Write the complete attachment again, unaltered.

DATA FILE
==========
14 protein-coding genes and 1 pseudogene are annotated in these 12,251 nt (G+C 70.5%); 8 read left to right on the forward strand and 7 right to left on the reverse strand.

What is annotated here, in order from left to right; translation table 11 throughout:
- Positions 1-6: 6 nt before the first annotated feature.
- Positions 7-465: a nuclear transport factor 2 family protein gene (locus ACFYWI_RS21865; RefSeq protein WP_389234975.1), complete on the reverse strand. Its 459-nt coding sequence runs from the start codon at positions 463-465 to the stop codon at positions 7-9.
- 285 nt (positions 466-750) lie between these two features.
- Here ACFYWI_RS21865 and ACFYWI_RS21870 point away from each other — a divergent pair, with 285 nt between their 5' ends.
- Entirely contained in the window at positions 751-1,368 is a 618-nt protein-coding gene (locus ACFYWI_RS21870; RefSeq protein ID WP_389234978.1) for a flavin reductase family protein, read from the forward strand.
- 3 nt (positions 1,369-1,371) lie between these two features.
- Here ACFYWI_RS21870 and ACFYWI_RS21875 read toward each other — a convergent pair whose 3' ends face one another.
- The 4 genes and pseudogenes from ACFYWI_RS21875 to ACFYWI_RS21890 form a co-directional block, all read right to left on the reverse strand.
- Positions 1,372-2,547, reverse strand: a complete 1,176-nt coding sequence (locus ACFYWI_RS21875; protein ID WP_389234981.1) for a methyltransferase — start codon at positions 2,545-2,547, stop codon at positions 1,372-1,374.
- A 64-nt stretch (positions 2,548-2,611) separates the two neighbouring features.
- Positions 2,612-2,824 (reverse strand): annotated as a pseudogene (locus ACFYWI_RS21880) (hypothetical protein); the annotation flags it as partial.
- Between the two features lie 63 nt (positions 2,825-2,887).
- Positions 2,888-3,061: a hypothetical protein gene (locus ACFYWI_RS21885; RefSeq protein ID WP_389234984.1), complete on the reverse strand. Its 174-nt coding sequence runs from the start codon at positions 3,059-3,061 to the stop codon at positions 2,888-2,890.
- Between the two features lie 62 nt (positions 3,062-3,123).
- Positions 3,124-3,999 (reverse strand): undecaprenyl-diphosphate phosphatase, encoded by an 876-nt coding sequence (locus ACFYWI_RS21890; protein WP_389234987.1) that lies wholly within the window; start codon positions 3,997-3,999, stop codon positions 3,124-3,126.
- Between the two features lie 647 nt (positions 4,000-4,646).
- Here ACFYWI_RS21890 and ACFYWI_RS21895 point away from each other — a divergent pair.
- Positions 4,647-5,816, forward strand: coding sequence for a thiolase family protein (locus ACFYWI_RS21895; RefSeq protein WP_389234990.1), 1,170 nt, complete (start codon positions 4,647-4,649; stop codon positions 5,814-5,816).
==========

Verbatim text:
14 protein-coding genes and 1 pseudogene are annotated in these 12,251 nt (G+C 70.5%); 8 read left to right on the forward strand and 7 right to left on the reverse strand.

What is annotated here, in order from left to right; translation table 11 throughout:
- Positions 1-6: 6 nt before the first annotated feature.
- Positions 7-465: a nuclear transport factor 2 family protein gene (locus ACFYWI_RS21865; RefSeq protein WP_389234975.1), complete on the reverse strand. Its 459-nt coding sequence runs from the start codon at positions 463-465 to the stop codon at positions 7-9.
- 285 nt (positions 466-750) lie between these two features.
- Here ACFYWI_RS21865 and ACFYWI_RS21870 point away from each other — a divergent pair, with 285 nt between their 5' ends.
- Entirely contained in the window at positions 751-1,368 is a 618-nt protein-coding gene (locus ACFYWI_RS21870; RefSeq protein ID WP_389234978.1) for a flavin reductase family protein, read from the forward strand.
- 3 nt (positions 1,369-1,371) lie between these two features.
- Here ACFYWI_RS21870 and ACFYWI_RS21875 read toward each other — a convergent pair whose 3' ends face one another.
- The 4 genes and pseudogenes from ACFYWI_RS21875 to ACFYWI_RS21890 form a co-directional block, all read right to left on the reverse strand.
- Positions 1,372-2,547, reverse strand: a complete 1,176-nt coding sequence (locus ACFYWI_RS21875; protein ID WP_389234981.1) for a methyltransferase — start codon at positions 2,545-2,547, stop codon at positions 1,372-1,374.
- A 64-nt stretch (positions 2,548-2,611) separates the two neighbouring features.
- Positions 2,612-2,824 (reverse strand): annotated as a pseudogene (locus ACFYWI_RS21880) (hypothetical protein); the annotation flags it as partial.
- Between the two features lie 63 nt (positions 2,825-2,887).
- Positions 2,888-3,061: a hypothetical protein gene (locus ACFYWI_RS21885; RefSeq protein ID WP_389234984.1), complete on the reverse strand. Its 174-nt coding sequence runs from the start codon at positions 3,059-3,061 to the stop codon at positions 2,888-2,890.
- Between the two features lie 62 nt (positions 3,062-3,123).
- Positions 3,124-3,999 (reverse strand): undecaprenyl-diphosphate phosphatase, encoded by an 876-nt coding sequence (locus ACFYWI_RS21890; protein WP_389234987.1) that lies wholly within the window; start codon positions 3,997-3,999, stop codon positions 3,124-3,126.
- Between the two features lie 647 nt (positions 4,000-4,646).
- Here ACFYWI_RS21890 and ACFYWI_RS21895 point away from each other — a divergent pair.
- Positions 4,647-5,816, forward strand: coding sequence for a thiolase family protein (locus ACFYWI_RS21895; RefSeq protein WP_389234990.1), 1,170 nt, complete (start codon positions 4,647-4,649; stop codon positions 5,814-5,816).